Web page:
Modest in scale and appearance, the Cyrus Cylinder is one of the most important and iconic objects in world history. The origins of this baked clay object, which was buried as a foundation deposit, can be traced to the Persian king Cyrus the Great’s conquest of Babylon in the sixth century BCE. It bears an inscription, written in Babylonian cuneiform, that claims Cyrus’s victory over the last Babylonian ruler, Nabonidus. Also in this text, Cyrus declared religious freedom for his newly conquered people. He encouraged Jews to return to Jerusalem and build the second temple, which earned him the title “shepherd of God” and even the “Lord’s anointed” (Messiah) in the Book of Isaiah. Although the Cylinder was not discovered until 1879, Cyrus’s support for religious tolerance has inspired generations of philosophers, rulers, and statesmen—from ancient Greece to the Renaissance, and from the Founding Fathers to leaders in the modern-day Middle East.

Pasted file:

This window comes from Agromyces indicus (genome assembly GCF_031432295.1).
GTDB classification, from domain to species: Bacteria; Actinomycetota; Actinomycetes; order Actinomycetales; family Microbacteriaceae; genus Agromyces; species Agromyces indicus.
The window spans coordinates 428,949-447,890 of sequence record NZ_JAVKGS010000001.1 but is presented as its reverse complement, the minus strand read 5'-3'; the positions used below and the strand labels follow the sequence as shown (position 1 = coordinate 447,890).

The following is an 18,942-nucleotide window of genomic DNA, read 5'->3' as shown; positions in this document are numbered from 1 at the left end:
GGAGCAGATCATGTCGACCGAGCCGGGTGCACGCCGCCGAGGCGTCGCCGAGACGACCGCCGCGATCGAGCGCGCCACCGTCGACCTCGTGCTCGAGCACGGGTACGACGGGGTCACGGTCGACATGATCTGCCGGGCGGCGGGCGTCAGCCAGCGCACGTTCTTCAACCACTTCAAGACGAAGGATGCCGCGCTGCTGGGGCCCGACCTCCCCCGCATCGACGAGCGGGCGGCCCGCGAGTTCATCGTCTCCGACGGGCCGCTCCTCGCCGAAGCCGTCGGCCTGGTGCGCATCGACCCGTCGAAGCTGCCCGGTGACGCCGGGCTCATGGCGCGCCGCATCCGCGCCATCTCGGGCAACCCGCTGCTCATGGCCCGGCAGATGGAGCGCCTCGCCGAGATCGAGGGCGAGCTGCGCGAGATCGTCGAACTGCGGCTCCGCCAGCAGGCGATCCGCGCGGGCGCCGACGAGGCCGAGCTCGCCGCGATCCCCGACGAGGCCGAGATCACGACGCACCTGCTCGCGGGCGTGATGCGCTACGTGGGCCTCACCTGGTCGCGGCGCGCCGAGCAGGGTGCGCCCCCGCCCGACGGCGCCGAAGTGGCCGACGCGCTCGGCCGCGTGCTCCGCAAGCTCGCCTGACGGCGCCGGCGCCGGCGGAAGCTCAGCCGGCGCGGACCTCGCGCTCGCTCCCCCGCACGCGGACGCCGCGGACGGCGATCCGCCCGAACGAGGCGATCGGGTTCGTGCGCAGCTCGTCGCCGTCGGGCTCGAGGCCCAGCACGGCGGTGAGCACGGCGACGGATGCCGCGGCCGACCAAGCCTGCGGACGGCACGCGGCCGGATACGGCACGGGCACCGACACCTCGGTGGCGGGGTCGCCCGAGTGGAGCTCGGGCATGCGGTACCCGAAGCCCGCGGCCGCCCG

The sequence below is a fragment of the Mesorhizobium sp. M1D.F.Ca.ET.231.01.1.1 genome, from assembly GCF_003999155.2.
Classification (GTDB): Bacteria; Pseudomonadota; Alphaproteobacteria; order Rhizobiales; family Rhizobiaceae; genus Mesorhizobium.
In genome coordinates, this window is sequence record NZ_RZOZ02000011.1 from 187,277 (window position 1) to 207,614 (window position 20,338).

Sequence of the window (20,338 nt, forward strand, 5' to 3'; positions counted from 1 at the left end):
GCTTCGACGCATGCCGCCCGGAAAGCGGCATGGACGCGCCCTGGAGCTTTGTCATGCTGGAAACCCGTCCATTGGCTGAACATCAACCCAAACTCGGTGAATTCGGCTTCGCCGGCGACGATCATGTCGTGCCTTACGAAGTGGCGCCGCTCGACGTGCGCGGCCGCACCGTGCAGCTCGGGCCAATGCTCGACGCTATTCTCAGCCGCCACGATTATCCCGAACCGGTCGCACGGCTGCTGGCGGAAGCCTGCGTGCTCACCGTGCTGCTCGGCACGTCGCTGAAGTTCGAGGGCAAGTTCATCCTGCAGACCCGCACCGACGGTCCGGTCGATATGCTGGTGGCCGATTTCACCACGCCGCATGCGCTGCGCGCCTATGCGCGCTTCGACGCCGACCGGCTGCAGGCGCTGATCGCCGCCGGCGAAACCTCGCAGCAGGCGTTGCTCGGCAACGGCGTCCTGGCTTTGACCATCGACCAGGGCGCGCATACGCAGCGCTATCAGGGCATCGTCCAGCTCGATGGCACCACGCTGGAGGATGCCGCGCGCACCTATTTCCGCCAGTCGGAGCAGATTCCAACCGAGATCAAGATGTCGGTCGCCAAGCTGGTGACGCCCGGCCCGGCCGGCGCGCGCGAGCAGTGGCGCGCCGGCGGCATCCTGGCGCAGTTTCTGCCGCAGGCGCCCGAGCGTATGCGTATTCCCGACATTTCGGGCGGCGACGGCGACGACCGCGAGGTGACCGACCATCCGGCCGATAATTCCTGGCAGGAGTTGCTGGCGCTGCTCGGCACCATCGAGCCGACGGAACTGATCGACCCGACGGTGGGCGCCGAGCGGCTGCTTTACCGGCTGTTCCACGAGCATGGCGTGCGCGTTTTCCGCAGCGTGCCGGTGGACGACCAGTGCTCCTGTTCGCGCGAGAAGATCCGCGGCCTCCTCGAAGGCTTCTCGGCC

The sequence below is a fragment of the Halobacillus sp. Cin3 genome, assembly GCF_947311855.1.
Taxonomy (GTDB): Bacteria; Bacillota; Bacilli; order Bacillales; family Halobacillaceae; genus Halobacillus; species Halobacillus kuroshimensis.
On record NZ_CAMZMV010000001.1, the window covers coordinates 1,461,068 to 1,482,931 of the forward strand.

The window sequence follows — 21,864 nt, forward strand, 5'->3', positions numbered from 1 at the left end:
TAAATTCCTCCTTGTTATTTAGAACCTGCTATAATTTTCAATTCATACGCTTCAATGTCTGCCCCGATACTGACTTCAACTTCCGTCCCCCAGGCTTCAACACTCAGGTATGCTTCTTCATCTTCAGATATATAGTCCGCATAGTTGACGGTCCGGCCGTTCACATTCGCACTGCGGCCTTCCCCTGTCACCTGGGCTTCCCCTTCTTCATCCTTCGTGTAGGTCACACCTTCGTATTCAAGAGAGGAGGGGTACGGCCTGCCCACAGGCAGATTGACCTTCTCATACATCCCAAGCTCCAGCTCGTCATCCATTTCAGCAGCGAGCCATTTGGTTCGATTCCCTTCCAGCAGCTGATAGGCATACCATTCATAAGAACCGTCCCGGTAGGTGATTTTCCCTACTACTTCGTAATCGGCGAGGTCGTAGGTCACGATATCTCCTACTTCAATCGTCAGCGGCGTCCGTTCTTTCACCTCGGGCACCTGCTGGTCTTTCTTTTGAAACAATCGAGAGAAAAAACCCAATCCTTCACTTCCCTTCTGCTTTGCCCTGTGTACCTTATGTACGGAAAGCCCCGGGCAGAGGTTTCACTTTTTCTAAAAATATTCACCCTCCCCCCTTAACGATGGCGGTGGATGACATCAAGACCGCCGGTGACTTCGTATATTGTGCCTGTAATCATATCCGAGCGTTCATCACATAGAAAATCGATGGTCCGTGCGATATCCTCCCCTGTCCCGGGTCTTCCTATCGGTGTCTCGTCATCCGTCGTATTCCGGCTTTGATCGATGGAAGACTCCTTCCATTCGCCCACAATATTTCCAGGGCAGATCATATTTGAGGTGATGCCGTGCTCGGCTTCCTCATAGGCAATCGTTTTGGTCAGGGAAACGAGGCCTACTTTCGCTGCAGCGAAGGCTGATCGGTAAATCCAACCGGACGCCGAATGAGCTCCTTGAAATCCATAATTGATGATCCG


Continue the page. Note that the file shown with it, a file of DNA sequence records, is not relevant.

On loan from the British Museum, this remarkable object makes its US debut at the Sackler. It is shown with a number of key items that offer insight into the religious, cultural, and linguistic traditions of the vast and powerful Achaemenid Empire (539–331 BCE) founded by Cyrus the Great.
The Cyrus Cylinder and Ancient Persia: A New Beginning is organized by the British Museum in partnership with the Iran Heritage Foundation and the Arthur M. Sackler Gallery, Smithsonian Institution. The exhibition is supported by an indemnity from the Federal Council on the Arts and the Humanities. Major support for the Sackler’s presentation is provided by the Leon Levy Foundation.